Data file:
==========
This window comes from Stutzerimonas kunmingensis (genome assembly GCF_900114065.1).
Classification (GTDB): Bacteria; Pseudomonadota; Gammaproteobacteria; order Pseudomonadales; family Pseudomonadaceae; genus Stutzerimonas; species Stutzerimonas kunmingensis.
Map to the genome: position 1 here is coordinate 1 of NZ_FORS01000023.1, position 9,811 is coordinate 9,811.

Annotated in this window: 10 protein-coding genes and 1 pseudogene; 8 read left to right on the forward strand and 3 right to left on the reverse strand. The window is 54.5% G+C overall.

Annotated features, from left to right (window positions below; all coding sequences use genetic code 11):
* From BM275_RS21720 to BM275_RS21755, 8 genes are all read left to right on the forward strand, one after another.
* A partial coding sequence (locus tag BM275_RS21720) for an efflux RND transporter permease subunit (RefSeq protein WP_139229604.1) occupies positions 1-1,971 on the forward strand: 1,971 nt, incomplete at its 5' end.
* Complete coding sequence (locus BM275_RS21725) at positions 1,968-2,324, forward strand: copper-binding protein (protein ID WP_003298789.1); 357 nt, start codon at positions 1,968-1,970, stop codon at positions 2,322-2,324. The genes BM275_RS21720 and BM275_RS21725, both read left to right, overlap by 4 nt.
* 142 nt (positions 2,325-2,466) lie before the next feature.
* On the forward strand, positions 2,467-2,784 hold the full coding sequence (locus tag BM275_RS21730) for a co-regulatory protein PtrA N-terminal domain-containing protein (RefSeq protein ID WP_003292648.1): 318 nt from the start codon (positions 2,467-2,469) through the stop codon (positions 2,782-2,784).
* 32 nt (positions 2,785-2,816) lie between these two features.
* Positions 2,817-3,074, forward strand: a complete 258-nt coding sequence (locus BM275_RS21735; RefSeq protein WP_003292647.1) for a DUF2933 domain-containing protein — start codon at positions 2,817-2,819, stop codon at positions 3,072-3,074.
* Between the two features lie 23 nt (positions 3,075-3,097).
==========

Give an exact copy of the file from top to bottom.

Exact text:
This window comes from Stutzerimonas kunmingensis (genome assembly GCF_900114065.1).
Classification (GTDB): Bacteria; Pseudomonadota; Gammaproteobacteria; order Pseudomonadales; family Pseudomonadaceae; genus Stutzerimonas; species Stutzerimonas kunmingensis.
Map to the genome: position 1 here is coordinate 1 of NZ_FORS01000023.1, position 9,811 is coordinate 9,811.

Annotated in this window: 10 protein-coding genes and 1 pseudogene; 8 read left to right on the forward strand and 3 right to left on the reverse strand. The window is 54.5% G+C overall.

Annotated features, from left to right (window positions below; all coding sequences use genetic code 11):
* From BM275_RS21720 to BM275_RS21755, 8 genes are all read left to right on the forward strand, one after another.
* A partial coding sequence (locus tag BM275_RS21720) for an efflux RND transporter permease subunit (RefSeq protein WP_139229604.1) occupies positions 1-1,971 on the forward strand: 1,971 nt, incomplete at its 5' end.
* Complete coding sequence (locus BM275_RS21725) at positions 1,968-2,324, forward strand: copper-binding protein (protein ID WP_003298789.1); 357 nt, start codon at positions 1,968-1,970, stop codon at positions 2,322-2,324. The genes BM275_RS21720 and BM275_RS21725, both read left to right, overlap by 4 nt.
* 142 nt (positions 2,325-2,466) lie before the next feature.
* On the forward strand, positions 2,467-2,784 hold the full coding sequence (locus tag BM275_RS21730) for a co-regulatory protein PtrA N-terminal domain-containing protein (RefSeq protein ID WP_003292648.1): 318 nt from the start codon (positions 2,467-2,469) through the stop codon (positions 2,782-2,784).
* 32 nt (positions 2,785-2,816) lie between these two features.
* Positions 2,817-3,074, forward strand: a complete 258-nt coding sequence (locus BM275_RS21735; RefSeq protein WP_003292647.1) for a DUF2933 domain-containing protein — start codon at positions 2,817-2,819, stop codon at positions 3,072-3,074.
* Between the two features lie 23 nt (positions 3,075-3,097).